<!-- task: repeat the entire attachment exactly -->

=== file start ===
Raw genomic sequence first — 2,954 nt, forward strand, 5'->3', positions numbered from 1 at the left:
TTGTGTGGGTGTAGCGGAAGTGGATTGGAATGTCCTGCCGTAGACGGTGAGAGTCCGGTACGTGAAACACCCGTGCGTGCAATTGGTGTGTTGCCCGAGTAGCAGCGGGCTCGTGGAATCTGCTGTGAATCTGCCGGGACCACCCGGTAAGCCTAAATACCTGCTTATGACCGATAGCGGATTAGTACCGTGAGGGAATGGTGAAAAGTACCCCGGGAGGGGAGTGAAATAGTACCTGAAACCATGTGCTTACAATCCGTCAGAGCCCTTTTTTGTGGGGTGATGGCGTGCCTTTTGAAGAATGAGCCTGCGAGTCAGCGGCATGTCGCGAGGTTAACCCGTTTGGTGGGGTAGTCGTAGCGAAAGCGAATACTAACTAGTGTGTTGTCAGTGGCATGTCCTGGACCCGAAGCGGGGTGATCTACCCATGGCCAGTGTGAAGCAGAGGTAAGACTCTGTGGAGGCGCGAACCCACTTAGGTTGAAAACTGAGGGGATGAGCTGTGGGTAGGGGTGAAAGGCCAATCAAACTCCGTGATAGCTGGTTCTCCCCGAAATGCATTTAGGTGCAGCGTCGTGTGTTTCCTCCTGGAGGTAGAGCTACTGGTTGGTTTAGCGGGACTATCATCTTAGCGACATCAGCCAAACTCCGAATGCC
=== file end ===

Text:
Raw genomic sequence first — 2,954 nt, forward strand, 5'->3', positions numbered from 1 at the left:
TTGTGTGGGTGTAGCGGAAGTGGATTGGAATGTCCTGCCGTAGACGGTGAGAGTCCGGTACGTGAAACACCCGTGCGTGCAATTGGTGTGTTGCCCGAGTAGCAGCGGGCTCGTGGAATCTGCTGTGAATCTGCCGGGACCACCCGGTAAGCCTAAATACCTGCTTATGACCGATAGCGGATTAGTACCGTGAGGGAATGGTGAAAAGTACCCCGGGAGGGGAGTGAAATAGTACCTGAAACCATGTGCTTACAATCCGTCAGAGCCCTTTTTTGTGGGGTGATGGCGTGCCTTTTGAAGAATGAGCCTGCGAGTCAGCGGCATGTCGCGAGGTTAACCCGTTTGGTGGGGTAGTCGTAGCGAAAGCGAATACTAACTAGTGTGTTGTCAGTGGCATGTCCTGGACCCGAAGCGGGGTGATCTACCCATGGCCAGTGTGAAGCAGAGGTAAGACTCTGTGGAGGCGCGAACCCACTTAGGTTGAAAACTGAGGGGATGAGCTGTGGGTAGGGGTGAAAGGCCAATCAAACTCCGTGATAGCTGGTTCTCCCCGAAATGCATTTAGGTGCAGCGTCGTGTGTTTCCTCCTGGAGGTAGAGCTACTGGTTGGTTTAGCGGGACTATCATCTTAGCGACATCAGCCAAACTCCGAATGCC